Mr. Lais knew that York's manufacturing facility lacked basic validation processes and controls and that York's drug products were adulterated within the meaning of the act. Mr. Lais also knew that York: (1) Did not use procedures that ensured that its drugs had the identity, strength, quality, and purity characteristics that they were represented to possess; (2) did not test raw materials before using them; (3) did not perform appropriate laboratory determinations of conformance with final specifications for each of its drug products; (4) shipped drug product known not to meet established quality control criteria; (5) frequently failed to assess the stability characteristics of the drugs it produced; (6) did not maintain the buildings used in the manufacture, processing, packing, and holding of its drug products in a clean and sanitary condition; and (7) did not clean, maintain, and sanitize its manufacturing equipment and utensils in such a way as to prevent contamination of final drug products.
In January 2000, York manufactured and compressed a drug product identified as “Uncoated Aspirin.” This drug failed its final dissolution testing. Neither Mr. Lais nor the employees under his authority and control determined the cause of the dissolution failure. Rather, York coated the failed aspirin and renumbered the lot. Part of this lot then was packaged as “Coated Aspirin.” On or about February 21, 2000, Mr. Lais caused the shipment of 625 cases of adulterated drug products, identified as “Coated Aspirin,” to customers in Kansas City, MO. In May 2000, this “Coated Aspirin” failed 3-month stability testing. Mr. Lais and the employees under his authority and control did not determine the cause of the failure and did not inform York's customers that the aspirin was adulterated.Start Printed Page 8082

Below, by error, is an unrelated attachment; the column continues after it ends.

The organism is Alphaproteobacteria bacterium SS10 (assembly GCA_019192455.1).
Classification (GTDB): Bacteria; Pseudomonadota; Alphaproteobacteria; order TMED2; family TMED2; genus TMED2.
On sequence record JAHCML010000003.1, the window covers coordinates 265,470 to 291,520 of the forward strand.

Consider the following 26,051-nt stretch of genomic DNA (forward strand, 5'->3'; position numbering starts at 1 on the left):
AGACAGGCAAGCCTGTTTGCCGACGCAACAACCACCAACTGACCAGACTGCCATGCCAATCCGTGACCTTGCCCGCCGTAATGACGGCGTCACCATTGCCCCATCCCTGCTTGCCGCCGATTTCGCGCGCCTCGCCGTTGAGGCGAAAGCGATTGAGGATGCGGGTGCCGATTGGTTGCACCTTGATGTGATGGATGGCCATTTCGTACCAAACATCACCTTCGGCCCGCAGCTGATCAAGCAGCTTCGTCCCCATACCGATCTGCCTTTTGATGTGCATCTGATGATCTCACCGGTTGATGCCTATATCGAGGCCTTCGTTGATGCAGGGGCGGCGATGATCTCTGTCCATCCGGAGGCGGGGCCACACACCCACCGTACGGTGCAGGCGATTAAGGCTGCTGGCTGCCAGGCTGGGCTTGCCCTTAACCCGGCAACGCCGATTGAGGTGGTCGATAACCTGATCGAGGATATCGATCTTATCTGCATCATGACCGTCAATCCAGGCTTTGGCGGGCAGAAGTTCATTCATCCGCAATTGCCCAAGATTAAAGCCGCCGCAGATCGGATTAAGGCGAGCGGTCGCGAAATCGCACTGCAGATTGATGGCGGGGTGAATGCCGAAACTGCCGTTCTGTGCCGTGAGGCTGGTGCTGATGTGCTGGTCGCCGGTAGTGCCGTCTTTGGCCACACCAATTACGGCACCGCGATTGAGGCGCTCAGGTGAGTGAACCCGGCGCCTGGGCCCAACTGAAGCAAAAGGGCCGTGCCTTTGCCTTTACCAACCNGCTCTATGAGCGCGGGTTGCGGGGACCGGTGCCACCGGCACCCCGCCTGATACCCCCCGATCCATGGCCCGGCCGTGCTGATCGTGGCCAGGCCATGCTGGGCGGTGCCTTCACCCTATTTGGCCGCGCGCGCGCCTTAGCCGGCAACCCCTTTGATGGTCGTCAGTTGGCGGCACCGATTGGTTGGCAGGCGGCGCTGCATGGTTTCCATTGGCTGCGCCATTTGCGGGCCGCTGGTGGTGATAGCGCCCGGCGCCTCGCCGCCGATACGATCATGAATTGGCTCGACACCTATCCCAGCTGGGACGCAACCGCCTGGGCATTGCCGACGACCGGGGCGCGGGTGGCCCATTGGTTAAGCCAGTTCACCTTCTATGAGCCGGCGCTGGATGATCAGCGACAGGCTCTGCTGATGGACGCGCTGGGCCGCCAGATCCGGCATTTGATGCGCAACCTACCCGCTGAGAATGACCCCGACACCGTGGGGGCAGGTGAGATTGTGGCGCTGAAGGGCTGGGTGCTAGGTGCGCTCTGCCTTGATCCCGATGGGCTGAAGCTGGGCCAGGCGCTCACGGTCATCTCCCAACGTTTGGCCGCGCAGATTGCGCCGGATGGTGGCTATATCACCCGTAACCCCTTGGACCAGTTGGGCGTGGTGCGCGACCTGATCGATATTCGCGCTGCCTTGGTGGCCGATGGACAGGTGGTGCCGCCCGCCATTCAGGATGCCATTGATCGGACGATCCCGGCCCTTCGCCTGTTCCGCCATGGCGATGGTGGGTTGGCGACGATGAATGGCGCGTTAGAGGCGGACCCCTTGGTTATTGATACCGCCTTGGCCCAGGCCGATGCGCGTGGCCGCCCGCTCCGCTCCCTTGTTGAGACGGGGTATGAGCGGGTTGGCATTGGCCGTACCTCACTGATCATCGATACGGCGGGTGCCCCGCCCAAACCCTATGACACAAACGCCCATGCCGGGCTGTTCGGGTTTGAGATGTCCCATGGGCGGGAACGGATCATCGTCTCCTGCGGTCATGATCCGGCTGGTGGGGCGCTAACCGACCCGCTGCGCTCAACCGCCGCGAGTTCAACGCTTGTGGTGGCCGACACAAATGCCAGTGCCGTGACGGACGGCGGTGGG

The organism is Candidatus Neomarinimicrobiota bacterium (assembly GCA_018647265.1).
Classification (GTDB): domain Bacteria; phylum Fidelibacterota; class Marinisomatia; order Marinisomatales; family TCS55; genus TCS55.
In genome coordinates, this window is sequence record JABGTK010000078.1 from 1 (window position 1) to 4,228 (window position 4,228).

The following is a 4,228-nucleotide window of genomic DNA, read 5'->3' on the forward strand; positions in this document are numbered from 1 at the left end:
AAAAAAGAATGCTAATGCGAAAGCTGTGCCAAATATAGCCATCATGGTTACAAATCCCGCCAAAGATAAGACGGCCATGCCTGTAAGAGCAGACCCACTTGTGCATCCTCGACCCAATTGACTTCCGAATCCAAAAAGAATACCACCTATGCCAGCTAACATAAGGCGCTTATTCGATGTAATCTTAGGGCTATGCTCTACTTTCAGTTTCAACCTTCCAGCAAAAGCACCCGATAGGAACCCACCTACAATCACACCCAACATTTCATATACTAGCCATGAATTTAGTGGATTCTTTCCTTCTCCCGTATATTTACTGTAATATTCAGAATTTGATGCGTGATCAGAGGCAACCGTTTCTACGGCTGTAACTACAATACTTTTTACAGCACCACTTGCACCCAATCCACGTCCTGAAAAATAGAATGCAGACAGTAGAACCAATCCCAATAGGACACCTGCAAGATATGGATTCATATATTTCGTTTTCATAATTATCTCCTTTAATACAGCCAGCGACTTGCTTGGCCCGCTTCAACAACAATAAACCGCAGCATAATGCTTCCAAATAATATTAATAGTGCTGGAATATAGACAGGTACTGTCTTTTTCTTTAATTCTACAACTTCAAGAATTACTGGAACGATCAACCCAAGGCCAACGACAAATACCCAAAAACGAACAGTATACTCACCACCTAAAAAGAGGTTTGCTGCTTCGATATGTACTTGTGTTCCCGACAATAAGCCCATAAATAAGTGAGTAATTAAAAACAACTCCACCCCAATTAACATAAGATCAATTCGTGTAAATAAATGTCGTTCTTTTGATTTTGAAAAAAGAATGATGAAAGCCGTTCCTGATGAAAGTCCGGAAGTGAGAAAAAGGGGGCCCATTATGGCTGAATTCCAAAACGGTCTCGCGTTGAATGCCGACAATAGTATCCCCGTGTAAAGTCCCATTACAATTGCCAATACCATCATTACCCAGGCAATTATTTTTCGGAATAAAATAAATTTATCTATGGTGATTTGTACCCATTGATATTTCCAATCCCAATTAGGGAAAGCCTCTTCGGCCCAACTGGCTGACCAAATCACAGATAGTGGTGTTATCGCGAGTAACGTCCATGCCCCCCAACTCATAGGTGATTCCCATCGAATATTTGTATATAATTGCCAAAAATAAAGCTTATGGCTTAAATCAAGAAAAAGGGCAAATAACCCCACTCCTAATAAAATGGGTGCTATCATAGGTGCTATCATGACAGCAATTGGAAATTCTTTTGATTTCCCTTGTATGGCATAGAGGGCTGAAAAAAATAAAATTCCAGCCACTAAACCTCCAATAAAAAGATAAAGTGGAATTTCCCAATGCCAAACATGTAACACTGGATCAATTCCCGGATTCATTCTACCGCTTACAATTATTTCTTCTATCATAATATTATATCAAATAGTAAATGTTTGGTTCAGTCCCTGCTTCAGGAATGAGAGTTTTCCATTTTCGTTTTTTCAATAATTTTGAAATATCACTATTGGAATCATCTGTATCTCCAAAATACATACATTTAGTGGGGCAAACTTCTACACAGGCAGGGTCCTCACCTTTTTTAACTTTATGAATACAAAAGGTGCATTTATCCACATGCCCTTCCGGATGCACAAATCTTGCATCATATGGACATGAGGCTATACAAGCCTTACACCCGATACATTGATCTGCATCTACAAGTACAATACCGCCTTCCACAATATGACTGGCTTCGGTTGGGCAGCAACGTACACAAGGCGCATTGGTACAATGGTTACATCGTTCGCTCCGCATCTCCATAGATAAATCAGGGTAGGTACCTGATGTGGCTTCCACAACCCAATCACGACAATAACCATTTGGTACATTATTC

Mr. Lais is subject to debarment based on a finding, under section 306(a)(2)(B) of the act (21 U.S.C. 355a(a)(2)(B)), that he was convicted of a felony under Federal law for conduct relating to the regulation of a drug product.
In the plea agreement entered on April 25, 2005, Mr. Lais expressly waived his right, if any, to contest any debarment that may be initiated by the Secretary of Health and Human Services under 21 U.S.C.335a. In accordance with section 306(c)(2)(B) of the act, Mr. Lais notified FDA of his acquiescence to debarment in a letter signed on October 3, 2006. A person subject to debarment is entitled to an opportunity for an agency hearing on disputed issues of material fact under section 306(i) of the act, but by acquiescing to debarment Mr. Lais waived his opportunity for a hearing and to raise any contentions concerning his debarment.